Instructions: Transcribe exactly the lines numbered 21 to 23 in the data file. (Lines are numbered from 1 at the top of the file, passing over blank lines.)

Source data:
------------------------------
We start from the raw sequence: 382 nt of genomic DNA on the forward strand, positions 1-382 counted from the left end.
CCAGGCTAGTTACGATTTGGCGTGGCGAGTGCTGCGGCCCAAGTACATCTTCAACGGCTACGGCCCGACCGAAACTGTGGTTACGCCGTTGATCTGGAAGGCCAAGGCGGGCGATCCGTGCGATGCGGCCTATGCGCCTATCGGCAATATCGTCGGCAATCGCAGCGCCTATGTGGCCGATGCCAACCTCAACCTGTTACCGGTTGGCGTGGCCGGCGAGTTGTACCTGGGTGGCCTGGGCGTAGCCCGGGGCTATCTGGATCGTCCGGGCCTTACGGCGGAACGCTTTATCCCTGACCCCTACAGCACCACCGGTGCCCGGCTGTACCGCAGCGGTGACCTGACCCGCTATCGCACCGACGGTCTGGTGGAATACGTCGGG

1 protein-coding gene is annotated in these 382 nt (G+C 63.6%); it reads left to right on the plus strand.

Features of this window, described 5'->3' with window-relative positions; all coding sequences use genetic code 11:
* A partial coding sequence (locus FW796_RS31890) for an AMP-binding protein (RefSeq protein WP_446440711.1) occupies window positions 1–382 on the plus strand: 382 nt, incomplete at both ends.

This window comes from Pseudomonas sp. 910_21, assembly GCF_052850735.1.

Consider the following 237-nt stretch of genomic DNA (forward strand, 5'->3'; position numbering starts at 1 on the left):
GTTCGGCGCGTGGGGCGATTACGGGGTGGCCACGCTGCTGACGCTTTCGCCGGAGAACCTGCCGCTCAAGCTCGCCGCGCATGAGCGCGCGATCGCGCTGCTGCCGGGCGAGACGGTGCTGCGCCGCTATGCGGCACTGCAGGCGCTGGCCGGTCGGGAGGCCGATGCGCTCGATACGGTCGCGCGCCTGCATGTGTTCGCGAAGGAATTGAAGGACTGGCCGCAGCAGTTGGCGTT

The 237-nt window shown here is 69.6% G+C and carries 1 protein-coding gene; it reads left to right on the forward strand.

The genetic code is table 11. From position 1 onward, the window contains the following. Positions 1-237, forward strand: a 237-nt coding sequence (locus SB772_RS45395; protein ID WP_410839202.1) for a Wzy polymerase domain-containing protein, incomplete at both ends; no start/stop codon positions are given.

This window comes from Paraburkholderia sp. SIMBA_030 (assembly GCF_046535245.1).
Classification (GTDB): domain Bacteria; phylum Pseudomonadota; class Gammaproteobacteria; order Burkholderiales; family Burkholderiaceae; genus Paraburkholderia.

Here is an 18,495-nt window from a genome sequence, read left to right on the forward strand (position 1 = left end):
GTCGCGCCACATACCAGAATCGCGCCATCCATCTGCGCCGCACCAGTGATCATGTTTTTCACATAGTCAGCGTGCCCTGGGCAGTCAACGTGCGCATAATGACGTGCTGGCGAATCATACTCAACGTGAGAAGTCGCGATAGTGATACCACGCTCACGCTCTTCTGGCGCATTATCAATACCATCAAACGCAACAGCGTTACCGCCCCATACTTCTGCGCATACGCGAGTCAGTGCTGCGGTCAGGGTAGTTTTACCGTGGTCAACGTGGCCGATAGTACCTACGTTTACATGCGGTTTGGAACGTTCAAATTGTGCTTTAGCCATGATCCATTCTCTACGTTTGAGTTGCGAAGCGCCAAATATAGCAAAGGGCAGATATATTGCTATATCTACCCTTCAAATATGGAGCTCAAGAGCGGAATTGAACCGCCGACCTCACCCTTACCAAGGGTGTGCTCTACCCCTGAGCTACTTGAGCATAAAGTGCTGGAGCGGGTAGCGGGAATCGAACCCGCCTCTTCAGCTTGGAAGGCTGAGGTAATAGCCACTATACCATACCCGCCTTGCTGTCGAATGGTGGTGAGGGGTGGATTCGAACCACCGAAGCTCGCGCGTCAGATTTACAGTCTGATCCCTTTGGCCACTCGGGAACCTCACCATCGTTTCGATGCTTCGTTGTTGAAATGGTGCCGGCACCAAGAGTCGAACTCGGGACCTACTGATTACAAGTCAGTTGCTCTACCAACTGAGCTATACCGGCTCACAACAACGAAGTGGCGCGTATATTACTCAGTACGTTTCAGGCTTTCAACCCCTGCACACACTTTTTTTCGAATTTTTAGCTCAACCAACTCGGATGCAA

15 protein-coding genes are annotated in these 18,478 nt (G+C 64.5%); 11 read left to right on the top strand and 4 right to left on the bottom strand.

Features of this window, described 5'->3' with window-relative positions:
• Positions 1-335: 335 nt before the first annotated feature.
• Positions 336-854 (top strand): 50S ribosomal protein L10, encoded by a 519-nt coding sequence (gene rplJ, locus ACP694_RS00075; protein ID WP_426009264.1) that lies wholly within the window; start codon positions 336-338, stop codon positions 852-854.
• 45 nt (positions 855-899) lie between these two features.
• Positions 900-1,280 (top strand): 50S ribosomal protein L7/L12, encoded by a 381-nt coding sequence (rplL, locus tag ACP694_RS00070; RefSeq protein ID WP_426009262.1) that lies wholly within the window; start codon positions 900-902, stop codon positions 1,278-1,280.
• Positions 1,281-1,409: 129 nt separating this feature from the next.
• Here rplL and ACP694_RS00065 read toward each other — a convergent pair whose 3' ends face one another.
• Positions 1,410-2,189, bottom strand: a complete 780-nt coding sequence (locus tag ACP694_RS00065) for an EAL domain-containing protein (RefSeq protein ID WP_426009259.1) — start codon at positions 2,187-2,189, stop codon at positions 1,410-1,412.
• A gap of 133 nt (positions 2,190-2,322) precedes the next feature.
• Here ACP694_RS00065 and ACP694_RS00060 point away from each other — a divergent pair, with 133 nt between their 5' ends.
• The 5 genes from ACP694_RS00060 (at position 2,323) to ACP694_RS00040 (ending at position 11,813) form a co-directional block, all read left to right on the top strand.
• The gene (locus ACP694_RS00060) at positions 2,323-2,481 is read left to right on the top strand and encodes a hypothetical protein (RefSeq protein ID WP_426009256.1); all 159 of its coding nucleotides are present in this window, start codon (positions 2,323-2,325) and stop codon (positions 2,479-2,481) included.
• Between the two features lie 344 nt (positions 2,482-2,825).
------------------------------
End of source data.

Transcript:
• Positions 1,281-1,409: 129 nt separating this feature from the next.
• Here rplL and ACP694_RS00065 read toward each other — a convergent pair whose 3' ends face one another.
• Positions 1,410-2,189, bottom strand: a complete 780-nt coding sequence (locus tag ACP694_RS00065) for an EAL domain-containing protein (RefSeq protein ID WP_426009259.1) — start codon at positions 2,187-2,189, stop codon at positions 1,410-1,412.